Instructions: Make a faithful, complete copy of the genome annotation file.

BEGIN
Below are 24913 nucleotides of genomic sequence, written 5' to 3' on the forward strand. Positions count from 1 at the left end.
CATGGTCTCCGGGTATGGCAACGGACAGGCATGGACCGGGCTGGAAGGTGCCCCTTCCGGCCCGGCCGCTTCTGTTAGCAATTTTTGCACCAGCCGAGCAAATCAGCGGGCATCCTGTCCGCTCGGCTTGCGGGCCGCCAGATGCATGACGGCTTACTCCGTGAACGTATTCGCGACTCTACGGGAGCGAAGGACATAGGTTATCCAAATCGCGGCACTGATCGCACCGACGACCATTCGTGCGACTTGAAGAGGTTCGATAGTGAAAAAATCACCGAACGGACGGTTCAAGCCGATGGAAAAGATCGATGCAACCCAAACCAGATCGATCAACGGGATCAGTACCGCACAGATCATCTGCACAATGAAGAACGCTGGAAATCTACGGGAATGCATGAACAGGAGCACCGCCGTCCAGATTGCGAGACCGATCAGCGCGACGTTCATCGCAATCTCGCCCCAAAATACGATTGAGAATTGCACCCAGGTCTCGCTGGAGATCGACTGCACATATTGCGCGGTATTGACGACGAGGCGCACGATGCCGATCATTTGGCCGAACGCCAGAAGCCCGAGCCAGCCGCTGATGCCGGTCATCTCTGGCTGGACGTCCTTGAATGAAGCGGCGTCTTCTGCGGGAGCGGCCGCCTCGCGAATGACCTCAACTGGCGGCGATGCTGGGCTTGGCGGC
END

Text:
Below are 24913 nucleotides of genomic sequence, written 5' to 3' on the forward strand. Positions count from 1 at the left end.
CATGGTCTCCGGGTATGGCAACGGACAGGCATGGACCGGGCTGGAAGGTGCCCCTTCCGGCCCGGCCGCTTCTGTTAGCAATTTTTGCACCAGCCGAGCAAATCAGCGGGCATCCTGTCCGCTCGGCTTGCGGGCCGCCAGATGCATGACGGCTTACTCCGTGAACGTATTCGCGACTCTACGGGAGCGAAGGACATAGGTTATCCAAATCGCGGCACTGATCGCACCGACGACCATTCGTGCGACTTGAAGAGGTTCGATAGTGAAAAAATCACCGAACGGACGGTTCAAGCCGATGGAAAAGATCGATGCAACCCAAACCAGATCGATCAACGGGATCAGTACCGCACAGATCATCTGCACAATGAAGAACGCTGGAAATCTACGGGAATGCATGAACAGGAGCACCGCCGTCCAGATTGCGAGACCGATCAGCGCGACGTTCATCGCAATCTCGCCCCAAAATACGATTGAGAATTGCACCCAGGTCTCGCTGGAGATCGACTGCACATATTGCGCGGTATTGACGACGAGGCGCACGATGCCGATCATTTGGCCGAACGCCAGAAGCCCGAGCCAGCCGCTGATGCCGGTCATCTCTGGCTGGACGTCCTTGAATGAAGCGGCGTCTTCTGCGGGAGCGGCCGCCTCGCGAATGACCTCAACTGGCGGCGATGCTGGGCTTGGCGGC